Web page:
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PostPosted: Sun Aug 19, 2018 1:38 pm 
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Joined: Mon Nov 21, 2011 3:53 pm
Posts: 40
Hey fellow nesdevers.

I'm a little confused about the filling of the nametables.
I was following Roth's nerdy nights tutorial where he shows how to load a background like this:
Edit: It's Bunnyboy's nerdy nights tutorial.

Code:
LoadBackground:
  LDA $2002             ; read PPU status to reset the high/low latch
  LDA #$20
  STA $2006             ; write the high byte of $2000 address
  LDA #$00
  STA $2006             ; write the low byte of $2000 address
  LDX #$00              ; start out at 0
LoadBackgroundLoop:
  LDA background, x     ; load data from address (background + the value in x)
  STA $2007             ; write to PPU
  INX                   ; X = X + 1
  CPX #$80              ; Compare X to hex $80, decimal 128 - copying 128 bytes
  BNE LoadBackgroundLoop  ; Branch to LoadBackgroundLoop if compare was Not Equal to zero
                        ; if compare was equal to 128, keep going down
.nametable:
  .db $24,$24,$24,$24,$24,$24,$24,$24,$24,$24,$24,$24,$24,$24,$24,$24  ;;row 1
  .db $24,$24,$24,$24,$24,$24,$24,$24,$24,$24,$24,$24,$24,$24,$24,$24  ;;all sky ($24 = sky)
  .db $24,$24,$24,$24,$24,$24,$24,$24,$24,$24,$24,$24,$24,$24,$24,$24  ;;row 2
  .db $24,$24,$24,$24,$24,$24,$24,$24,$24,$24,$24,$24,$24,$24,$24,$24  ;;all sky
  .db $24,$24,$24,$24,$45,$45,$24,$24,$45,$45,$45,$45,$45,$45,$24,$24  ;;row 3
  .db $24,$24,$24,$24,$24,$24,$24,$24,$24,$24,$24,$24,$53,$54,$24,$24  ;;some brick tops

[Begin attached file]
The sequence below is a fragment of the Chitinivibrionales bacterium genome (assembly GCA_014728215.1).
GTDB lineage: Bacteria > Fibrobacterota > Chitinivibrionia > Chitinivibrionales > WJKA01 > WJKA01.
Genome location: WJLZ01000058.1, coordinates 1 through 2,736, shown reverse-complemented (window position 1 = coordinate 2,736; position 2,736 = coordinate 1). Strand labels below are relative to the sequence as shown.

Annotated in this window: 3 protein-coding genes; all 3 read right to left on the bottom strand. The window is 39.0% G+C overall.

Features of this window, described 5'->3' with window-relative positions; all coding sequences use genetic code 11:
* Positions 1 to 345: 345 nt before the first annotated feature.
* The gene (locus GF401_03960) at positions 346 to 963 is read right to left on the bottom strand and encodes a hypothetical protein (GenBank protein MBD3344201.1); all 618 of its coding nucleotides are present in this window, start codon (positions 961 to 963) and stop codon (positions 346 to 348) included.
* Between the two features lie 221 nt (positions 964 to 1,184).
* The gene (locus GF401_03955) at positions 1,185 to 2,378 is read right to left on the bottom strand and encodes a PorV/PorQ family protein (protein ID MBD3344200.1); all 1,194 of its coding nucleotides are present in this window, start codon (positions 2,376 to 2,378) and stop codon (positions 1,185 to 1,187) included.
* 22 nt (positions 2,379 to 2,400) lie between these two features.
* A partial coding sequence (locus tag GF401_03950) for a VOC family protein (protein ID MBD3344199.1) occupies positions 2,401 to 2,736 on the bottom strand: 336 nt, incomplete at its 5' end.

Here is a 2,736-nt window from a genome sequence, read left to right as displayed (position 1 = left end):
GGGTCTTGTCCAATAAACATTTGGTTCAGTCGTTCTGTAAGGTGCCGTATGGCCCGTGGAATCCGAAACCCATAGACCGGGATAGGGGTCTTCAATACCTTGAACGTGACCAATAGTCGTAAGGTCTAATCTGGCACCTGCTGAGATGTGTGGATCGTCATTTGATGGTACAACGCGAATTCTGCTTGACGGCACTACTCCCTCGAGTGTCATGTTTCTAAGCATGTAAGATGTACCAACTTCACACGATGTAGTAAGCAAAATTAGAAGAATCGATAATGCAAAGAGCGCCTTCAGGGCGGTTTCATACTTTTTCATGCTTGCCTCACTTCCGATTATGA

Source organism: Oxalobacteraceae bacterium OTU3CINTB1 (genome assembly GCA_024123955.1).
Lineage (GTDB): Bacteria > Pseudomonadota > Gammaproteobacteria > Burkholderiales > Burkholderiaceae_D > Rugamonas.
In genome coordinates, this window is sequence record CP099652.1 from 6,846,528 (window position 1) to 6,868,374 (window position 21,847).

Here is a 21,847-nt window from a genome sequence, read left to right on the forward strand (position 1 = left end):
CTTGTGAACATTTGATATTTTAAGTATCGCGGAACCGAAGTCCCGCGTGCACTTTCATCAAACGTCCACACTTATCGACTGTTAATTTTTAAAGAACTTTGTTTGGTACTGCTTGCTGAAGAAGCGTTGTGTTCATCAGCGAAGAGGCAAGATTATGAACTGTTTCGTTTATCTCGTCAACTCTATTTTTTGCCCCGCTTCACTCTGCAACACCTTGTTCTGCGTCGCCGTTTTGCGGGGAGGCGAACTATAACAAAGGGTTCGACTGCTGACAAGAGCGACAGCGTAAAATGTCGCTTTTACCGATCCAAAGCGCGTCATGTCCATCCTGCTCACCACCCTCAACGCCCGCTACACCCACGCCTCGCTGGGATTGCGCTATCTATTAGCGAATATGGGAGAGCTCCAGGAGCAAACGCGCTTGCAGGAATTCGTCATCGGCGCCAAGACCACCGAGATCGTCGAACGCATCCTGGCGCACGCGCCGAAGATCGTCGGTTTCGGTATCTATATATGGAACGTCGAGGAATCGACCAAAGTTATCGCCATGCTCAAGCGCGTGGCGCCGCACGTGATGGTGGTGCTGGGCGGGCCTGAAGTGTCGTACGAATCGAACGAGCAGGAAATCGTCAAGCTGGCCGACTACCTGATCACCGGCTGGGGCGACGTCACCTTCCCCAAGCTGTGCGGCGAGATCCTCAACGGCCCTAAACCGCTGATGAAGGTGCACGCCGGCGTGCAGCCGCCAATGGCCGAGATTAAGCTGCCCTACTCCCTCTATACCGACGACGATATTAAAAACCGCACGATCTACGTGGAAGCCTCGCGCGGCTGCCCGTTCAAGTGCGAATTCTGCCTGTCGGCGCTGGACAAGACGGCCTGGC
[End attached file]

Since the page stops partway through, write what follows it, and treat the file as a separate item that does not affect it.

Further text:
.db $24,$24,$24,$24,$47,$47,$24,$24,$47,$47,$47,$47,$47,$47,$24,$24  ;;row 4
  .db $24,$24,$24,$24,$24,$24,$24,$24,$24,$24,$24,$24,$55,$56,$24,$24  ;;brick bottoms


And I was thinking "That's allot of Duplicate $24's. Why don't I write those in a loop to $2007.
I Tried it and It worked. :)

But then I thought the following: "What if I hardly want anything on the background layer and it would mostly be filled with $00's?"
So I tried the following:

Code:
  LDA $2002             ; read PPU status to reset the high/low latch
  LDA #$21
  STA $2006             ; write the high byte of $21AF address (The location of where I want the background image to be)
  LDA #$AF
  STA $2006
  STA $2007

  /* Then use the same background loading loop as in the first example to fill till I got the desired about of tiles I want. */



This works but it "Moves" the entire nametable up until when I load the first tile.
I have to do this:

Code:
  LDA $2002             ; read PPU status to reset the high/low latch
  LDA #$20
  STA $2006
  LDA #$00
  STA $2006
  STA $2007



After the loop has ended to make it appear in the right spot.
I should be happy that it works and I am but I'm just curious to why this is?


Last edited by klonoa on Sun Aug 19, 2018 2:13 pm, edited 1 time in total.

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PostPosted: Sun Aug 19, 2018 1:54 pm 
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Joined: Fri May 08, 2015 7:17 pm
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I'm pretty sure bunnyboy wrote the Nerdy Nights, and Roth only listed them all into 1 convenient post.

The PPU address shares bits with the scroll register (internally).

Writing to 2006 affects the scroll.

You should set the scroll after writing to the PPU.

You can do this with 1 write to 2000, and 2 writes to 2005.

Or, you can do this with 2 writes to 2006, and 2 writes to 2005.

Just writing to 2006 can't properly set the fine x,fine y bits.